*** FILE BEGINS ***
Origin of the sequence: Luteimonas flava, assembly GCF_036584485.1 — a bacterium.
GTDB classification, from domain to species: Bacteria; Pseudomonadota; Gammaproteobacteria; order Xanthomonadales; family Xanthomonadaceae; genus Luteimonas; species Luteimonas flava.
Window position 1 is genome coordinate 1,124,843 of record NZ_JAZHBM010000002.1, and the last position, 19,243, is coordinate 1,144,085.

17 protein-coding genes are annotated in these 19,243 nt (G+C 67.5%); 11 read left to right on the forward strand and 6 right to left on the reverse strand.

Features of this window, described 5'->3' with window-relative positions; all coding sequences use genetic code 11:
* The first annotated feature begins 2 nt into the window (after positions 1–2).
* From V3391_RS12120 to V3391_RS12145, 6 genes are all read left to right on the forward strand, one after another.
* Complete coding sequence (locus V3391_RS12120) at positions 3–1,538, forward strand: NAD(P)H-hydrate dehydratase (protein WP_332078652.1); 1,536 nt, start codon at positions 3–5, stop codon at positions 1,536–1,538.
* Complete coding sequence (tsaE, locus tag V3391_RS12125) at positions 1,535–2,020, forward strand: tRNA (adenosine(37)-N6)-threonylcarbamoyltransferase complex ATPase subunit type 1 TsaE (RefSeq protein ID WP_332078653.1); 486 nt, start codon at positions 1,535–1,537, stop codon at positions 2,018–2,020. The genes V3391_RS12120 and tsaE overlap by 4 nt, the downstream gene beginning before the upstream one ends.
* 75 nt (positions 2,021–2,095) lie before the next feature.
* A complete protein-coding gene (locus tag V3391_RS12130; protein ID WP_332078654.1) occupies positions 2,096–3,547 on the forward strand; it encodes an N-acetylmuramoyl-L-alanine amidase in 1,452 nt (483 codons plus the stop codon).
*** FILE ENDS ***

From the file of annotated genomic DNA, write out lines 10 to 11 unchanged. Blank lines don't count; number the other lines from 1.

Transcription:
* 75 nt (positions 2,021–2,095) lie before the next feature.
* A complete protein-coding gene (locus tag V3391_RS12130; protein ID WP_332078654.1) occupies positions 2,096–3,547 on the forward strand; it encodes an N-acetylmuramoyl-L-alanine amidase in 1,452 nt (483 codons plus the stop codon).